The names of all the soldiers are contained in the illustrated Harry Clarke manuscripts in the granite book rooms, and guided tours are available upon request. There are free OPW guided tours every Wednesday at 2.00pm from the 25th of April to the end of October.
 

 

 
If you are unable to see the manuscripts, (I haven’t seen them yet),  you will still really enjoy walking around the gardens. There are so many different areas to explore. Located along the canal, with plenty of wide open spaces, a sunken rose garden and a host of monuments, it is one of Dublin’s best kept secrets.

Broyage Bistro near War Memorial Gardens

The War Memorial Gardens are located in Islandbridge, close to Kilmainham, in fact we visited after a tour of Kilmainham Gaol – a place I believe we should all visit. I can recommend some post-walk dining in Broyage Bar & Bistro at the Hilton Kilmainham. If you are looking for a full daycation in Dublin, this is a great combination.

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7. Phoenix Park 

 

 
 
 
 
 
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The Phoenix Park is no stranger to anyone, but did you know it is the largest public park in any capital city in Europe? There are so many different places to explore, but one of our favourites is to get close to the herd of fallow deer that have frequented the park for hundreds of years.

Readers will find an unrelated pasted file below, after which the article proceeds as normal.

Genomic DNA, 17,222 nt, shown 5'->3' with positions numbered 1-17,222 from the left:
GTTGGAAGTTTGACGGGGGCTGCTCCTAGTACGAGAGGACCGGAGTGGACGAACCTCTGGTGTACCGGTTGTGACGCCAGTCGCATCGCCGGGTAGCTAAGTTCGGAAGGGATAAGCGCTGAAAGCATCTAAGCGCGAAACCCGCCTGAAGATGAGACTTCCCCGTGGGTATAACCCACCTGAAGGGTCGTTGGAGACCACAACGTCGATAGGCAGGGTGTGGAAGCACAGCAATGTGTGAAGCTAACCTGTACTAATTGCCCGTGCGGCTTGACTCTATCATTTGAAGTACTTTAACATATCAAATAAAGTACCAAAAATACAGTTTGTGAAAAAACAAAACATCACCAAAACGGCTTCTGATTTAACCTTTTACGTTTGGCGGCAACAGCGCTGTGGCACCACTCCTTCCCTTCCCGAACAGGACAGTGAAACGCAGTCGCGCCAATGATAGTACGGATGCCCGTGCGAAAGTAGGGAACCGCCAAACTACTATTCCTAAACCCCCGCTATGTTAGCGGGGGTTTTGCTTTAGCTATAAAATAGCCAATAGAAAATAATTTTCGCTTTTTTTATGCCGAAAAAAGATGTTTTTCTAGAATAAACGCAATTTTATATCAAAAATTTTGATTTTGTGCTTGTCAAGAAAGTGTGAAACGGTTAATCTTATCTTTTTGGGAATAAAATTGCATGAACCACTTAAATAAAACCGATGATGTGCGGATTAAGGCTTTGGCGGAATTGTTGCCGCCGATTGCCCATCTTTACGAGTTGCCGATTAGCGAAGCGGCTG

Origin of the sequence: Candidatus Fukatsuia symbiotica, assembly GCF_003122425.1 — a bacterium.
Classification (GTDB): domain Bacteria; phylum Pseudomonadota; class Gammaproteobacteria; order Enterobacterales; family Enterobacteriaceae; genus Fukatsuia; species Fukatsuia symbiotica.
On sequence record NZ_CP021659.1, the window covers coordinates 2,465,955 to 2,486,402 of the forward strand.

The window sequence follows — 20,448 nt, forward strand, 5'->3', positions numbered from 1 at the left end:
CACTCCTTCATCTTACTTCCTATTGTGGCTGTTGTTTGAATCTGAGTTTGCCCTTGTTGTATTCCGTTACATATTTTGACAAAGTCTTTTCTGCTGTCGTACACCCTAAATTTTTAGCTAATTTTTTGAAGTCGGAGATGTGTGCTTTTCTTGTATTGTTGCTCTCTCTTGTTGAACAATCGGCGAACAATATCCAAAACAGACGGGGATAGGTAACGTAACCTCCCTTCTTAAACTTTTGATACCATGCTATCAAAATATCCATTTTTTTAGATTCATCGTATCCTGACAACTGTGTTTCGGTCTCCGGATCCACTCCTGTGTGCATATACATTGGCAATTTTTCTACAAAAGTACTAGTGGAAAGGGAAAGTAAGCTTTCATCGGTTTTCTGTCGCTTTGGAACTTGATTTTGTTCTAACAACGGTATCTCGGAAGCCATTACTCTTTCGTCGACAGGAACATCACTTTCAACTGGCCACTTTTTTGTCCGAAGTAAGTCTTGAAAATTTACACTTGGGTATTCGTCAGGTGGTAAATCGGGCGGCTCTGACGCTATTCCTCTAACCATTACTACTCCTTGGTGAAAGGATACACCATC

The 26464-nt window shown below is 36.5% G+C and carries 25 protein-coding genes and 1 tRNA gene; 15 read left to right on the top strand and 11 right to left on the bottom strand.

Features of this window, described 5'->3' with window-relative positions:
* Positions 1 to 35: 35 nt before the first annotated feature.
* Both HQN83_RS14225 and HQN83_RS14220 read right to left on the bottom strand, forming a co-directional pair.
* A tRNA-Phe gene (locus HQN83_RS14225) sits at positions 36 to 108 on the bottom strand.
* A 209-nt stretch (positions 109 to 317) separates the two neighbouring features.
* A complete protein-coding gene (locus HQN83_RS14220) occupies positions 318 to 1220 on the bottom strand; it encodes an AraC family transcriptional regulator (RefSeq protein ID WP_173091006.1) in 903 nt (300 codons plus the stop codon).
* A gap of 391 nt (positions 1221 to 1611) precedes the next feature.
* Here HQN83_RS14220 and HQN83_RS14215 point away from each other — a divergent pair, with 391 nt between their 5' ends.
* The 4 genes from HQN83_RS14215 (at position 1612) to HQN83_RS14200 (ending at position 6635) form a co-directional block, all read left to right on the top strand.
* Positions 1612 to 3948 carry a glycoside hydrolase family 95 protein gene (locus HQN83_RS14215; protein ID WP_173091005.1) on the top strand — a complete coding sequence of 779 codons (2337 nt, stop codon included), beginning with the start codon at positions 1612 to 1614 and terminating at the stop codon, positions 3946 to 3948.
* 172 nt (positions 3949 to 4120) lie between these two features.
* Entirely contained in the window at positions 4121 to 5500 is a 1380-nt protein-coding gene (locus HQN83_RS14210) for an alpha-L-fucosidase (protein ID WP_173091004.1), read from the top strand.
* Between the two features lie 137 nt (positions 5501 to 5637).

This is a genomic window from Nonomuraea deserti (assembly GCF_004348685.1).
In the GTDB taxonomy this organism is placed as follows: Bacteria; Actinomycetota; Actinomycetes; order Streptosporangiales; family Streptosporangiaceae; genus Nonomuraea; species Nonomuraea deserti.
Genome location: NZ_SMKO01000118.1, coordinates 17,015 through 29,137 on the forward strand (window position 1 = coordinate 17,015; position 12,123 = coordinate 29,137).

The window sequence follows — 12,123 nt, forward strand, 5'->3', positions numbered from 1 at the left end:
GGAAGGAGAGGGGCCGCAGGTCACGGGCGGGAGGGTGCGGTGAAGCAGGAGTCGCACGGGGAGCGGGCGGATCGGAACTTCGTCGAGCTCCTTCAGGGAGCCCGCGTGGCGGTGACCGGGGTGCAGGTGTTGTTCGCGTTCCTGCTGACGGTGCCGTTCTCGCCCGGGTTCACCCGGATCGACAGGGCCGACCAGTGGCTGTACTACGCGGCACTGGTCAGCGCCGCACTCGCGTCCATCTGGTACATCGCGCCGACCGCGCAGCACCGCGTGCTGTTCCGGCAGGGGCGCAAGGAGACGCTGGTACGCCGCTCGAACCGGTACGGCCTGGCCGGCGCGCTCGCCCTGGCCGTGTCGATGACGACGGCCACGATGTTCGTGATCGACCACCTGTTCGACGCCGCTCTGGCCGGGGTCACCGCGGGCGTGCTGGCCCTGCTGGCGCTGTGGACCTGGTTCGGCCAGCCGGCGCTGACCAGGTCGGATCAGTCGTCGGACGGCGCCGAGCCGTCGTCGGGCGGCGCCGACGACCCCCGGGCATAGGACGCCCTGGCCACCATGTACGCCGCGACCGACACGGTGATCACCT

They are used to Dubliners getting close to them, (obviously don’t try to touch them), and are even happy to pose for pictures. There is something majestic about watching a stag at sunrise. I recommend an early visit for the best views, and to escape the crowds.
 

 

 
Of course The Phoenix Park is also home to Dublin Zoo, Áras an Uachtaráin, and Victorian flower gardens. Don’t miss some hearty pub-grub in Europe’s longest pub afterwards – The Hole in the Wall. We make this an annual visit over Christmas as the pub is superbly decorated for the festive season.

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8. Bohernabreena Reservoir

Bohernabreena Resevoir is a easy walk in Dublin for all the family

Located just a few miles from my home, this is a walk that we take regularly. This loop walk at the foothills of the Dublin mountains has a number of options. You can walk the full 9km trail around the lake, or turn back when you get to the lake for a shorter walk. You will spot plenty of sheep, cows and horses, and the lakeshore is an idyllic spot for a picnic.